It is no longer a pipe dream. “We are getting somewhere with it,” Miles says.
“We’ve been engaging with authorities for last few months and because we’ve approached it in a constructive way, we’re getting a more sympathetic hearing. There are people in football who know it doesn’t reflect well on them what has happened.
“The football authorities aren’t evil overlords, they want it work. And now there’s fresh impetus because of what happened with Bury.
“It saddens me when you see the desperation of fans. Far too many things develop without fans feeling they have any power or influence to shape things and that’s our big mission as an organisation: to try and ensure the voice of fans gets organised, is marshalled effectively and they get an input.”
The perils of the European Super League
A bigger issue looms over the horizon. Plans for a European Super League in which 24 of the 32 teams would be guaranteed qualification may have been knocked back this week, but Miles worries deeply about what is being cooked up by the ECA, the influential cabal of the most powerful clubs in Europe.
“I go to every NUFC match, home and away, I’ve been working on Bolton and Bury yet the biggest issue on my desk at the moment is a competition proposal for five years hence,” he says.
“The proposal as it was – and it is shape-shifting plan that keeps altering – would have had the most dramatic impact on the nature of football in this company since the formation of the Premier League in 1992.
“It will have a negative impact on the entire football pyramid. It may be starting in 2024/25 but the decisions will have to be taken this season.
“What it represented was an attempt by UEFA and the big European clubs who have looked enviously at the Premier League’s TV revenue and thought ‘We want some of that’. It’s been driven by Agnelli at Juventus and the idea was to create a semi-closed European league of three divisions where qualification is not based on your position in the domestic league the year before. There would be a big increase in the number of European fixtures and potentially the movement of European football to weekends and domestic football relegated to a midweek afterthought.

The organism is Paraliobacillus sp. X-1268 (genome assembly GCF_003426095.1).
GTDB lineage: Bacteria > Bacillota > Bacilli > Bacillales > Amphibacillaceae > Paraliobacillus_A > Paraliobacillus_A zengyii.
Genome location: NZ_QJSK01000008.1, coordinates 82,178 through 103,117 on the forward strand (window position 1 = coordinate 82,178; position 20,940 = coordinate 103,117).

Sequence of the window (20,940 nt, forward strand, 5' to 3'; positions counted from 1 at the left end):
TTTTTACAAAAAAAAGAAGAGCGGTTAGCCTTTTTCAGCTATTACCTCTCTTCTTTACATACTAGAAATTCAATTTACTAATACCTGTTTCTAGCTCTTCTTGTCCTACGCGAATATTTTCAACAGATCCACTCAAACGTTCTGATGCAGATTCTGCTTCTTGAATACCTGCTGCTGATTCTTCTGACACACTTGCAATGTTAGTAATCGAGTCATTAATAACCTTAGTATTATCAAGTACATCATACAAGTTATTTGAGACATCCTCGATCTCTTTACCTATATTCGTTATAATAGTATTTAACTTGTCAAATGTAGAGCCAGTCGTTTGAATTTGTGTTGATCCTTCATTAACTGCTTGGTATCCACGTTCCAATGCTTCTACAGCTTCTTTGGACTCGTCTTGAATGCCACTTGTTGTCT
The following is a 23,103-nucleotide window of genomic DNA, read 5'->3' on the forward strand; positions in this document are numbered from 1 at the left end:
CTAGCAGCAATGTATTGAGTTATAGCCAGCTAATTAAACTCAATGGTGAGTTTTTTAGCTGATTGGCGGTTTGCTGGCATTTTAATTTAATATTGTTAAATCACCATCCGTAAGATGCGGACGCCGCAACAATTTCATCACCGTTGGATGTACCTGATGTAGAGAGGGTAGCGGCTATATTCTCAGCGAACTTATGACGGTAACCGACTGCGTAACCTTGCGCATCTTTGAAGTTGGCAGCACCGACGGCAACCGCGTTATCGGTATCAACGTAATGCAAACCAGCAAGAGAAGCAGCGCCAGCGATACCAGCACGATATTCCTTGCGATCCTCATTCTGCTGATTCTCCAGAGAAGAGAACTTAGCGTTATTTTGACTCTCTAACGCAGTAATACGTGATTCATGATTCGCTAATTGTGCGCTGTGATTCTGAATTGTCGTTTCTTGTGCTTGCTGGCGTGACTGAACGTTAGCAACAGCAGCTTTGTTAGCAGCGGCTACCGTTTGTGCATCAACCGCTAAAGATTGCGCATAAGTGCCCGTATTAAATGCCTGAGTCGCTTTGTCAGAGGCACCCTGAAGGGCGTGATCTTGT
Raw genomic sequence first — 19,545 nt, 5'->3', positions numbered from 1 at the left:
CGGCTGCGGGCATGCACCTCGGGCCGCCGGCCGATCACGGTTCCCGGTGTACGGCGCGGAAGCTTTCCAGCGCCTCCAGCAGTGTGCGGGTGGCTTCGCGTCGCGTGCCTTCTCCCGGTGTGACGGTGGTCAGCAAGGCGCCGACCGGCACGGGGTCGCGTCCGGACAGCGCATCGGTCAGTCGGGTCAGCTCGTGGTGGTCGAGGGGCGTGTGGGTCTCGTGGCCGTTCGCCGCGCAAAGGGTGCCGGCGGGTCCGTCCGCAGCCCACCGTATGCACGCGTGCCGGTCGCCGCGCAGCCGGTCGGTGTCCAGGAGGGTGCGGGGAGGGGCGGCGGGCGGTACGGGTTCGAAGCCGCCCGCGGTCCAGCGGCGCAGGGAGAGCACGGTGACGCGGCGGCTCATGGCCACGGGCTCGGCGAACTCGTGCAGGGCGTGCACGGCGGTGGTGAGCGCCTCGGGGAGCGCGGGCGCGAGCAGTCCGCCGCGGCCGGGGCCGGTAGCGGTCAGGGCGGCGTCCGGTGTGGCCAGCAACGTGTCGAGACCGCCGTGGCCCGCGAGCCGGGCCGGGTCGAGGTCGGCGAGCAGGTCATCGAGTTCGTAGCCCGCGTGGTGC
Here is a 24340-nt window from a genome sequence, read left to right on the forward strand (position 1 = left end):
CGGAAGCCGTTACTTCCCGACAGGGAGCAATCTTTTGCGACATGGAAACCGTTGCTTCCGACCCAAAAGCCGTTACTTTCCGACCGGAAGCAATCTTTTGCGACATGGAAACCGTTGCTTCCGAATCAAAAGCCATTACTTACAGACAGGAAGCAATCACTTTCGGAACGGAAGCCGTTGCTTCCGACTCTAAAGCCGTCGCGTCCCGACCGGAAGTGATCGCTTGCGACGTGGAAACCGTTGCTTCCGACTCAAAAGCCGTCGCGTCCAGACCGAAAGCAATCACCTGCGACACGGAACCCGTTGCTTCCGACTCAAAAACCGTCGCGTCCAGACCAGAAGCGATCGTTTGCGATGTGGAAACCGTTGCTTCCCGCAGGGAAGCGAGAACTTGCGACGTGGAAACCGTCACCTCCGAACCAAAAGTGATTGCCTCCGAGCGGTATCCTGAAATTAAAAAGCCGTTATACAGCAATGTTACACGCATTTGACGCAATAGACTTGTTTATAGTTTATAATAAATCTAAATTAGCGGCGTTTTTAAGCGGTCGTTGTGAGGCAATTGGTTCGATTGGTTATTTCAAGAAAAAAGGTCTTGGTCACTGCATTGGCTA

“That’s the impact. There’s an understandable attitude from some fans in the pyramid to say ‘Let them go’ and ‘Nobody will be interested’. But that is to overlook the impact on the rest of the pyramid. At risk is the League Cup as a competition because of fixture congestion.
“At risk is the FA Cup as a weekend competition and the prestige that goes with it. At risk is the solidarity money paid down from the Premier League to the Football League. There are probably 20 clubs in the Football League is dependant on the money that trickles down.
“The competitive basis of the Premier League would be totally undermined because you’d have five big clubs who would become effectively permanent members of that European Champions League, who would have revenues year in, year out which the rest of the division wouldn’t have access to. So they would become untouchable.”
The FSA have drafted six principles that any future competition must stick to – which include fairness, a sporting element to qualification – that have been backed by the Premier League. But he is digging in for a long fight.
“We’re being presented with a moving target. Every time something emerges and is challenged, UEFA and the ECA say ‘That’s not the definite proposal’. We’ve got to make people aware of it. It makes Bury situation much more likely in the future,” he says.